Background Content

Call to Action # 55: National Council for Reconciliation (53-56)

Colonialism of the Curve

May 12, 2020

May 12, 2020 – The following highlights some of the significant barriers to the availability of accurate and reliable Indigenous specific data for First Nations, Métis and Inuit people.

Why the Data Discrepancy?

Publicly accessible data makes it easier for Indigenous people to seek accountability from leaders, and to independently evaluate and measure the efficacy of interventions by all levels of government, including our own Indigenous leadership. In fact, this is probably one of the reasons why we don’t have it.

There is a significant difference in the reported data. According to our research, there are more than triple the cases reported by ISC. How can there be such a discrepancy?

OrganizationReported CasesReported Deaths on Reserve
Indigenous Services Canada1752
Yellowhead Institute4657

COVID-19 Reported Cases and Deaths as of May 10, 2020

NOTE: ISC data only represents BC, Alberta, Saskatchewan, Ontario  and Quebec and does not include off reserve or the urban Indigenous population (over 50% )

  • First, there is no agency or organization in Canada reliably recording and releasing Covid-19 data that indicates whether or not a person is Indigenous.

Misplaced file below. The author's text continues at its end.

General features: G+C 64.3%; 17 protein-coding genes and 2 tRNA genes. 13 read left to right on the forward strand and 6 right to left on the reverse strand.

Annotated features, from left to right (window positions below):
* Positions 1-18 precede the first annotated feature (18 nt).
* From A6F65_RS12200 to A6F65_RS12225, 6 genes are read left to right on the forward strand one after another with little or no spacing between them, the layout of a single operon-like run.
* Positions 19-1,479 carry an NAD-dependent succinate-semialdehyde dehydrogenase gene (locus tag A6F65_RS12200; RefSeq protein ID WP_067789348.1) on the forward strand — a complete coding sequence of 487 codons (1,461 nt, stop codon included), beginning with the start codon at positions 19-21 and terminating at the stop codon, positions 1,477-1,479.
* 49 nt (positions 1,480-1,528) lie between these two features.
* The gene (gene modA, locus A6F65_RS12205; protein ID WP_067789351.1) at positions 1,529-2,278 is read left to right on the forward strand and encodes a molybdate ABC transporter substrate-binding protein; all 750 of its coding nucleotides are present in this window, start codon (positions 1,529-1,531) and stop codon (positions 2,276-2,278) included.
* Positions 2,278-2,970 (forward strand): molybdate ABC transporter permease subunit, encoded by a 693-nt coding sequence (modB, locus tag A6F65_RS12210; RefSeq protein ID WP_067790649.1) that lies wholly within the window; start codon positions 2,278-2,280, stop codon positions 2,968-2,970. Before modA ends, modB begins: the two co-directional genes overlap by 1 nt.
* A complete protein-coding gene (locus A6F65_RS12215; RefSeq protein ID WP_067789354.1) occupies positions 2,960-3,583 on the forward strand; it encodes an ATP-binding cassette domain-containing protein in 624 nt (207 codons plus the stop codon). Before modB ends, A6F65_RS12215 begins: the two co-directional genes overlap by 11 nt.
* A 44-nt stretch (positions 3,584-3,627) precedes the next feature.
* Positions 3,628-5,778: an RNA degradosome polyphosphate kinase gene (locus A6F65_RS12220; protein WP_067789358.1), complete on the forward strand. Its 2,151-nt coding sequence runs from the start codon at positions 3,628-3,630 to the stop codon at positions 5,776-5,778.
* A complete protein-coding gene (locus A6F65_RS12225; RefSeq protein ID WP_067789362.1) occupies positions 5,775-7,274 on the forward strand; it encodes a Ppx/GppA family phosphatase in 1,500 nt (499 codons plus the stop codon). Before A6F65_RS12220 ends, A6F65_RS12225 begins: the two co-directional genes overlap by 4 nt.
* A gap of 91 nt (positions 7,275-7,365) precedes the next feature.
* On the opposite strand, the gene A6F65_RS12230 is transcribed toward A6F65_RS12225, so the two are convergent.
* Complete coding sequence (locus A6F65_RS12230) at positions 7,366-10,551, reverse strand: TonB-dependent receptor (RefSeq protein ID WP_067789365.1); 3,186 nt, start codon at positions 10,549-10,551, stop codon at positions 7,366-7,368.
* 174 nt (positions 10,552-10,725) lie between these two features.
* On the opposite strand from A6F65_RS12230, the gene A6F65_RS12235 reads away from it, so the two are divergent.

• The public health agencies that report on the number of Covid-19 cases, deaths, recovery, and tests vary in their structure and relationship to local Indigenous people and their communities.
  • And since very few First Nations actually have local control over the delivery of public health, the majority rely on provincial public health services, regardless of whether or not they live on-reserve.
  • Many public services that Indigenous people’s access do not collect disaggregated data that includes racial or ethnic identity of clients, which makes it almost impossible for any racialized community to seek accountability for poorer outcomes or service based on racial discrimination.
  • The jurisdictional fight between provinces and the federal government, where both claim the other is responsible for services, more often than not leaves Indigenous people without any services.

This patchwork of service is a direct result of colonialism. The establishment of provinces and division of powers between provincial and federal government has gradually displaced and disrupted Indigenous governance over time. Canadian federalism was established to serve Canadians and consequently maintains discrimination and sub-standard service delivery in on-reserve communities.

These data issues are not limited to the health sector. The same gaps in data collection exist in child welfare and were a primary reason why the National Inquiry on Missing and Murdered Indigenous Women and Girls were unable to definitively identify the number of Indigenous women who have been murdered or are missing.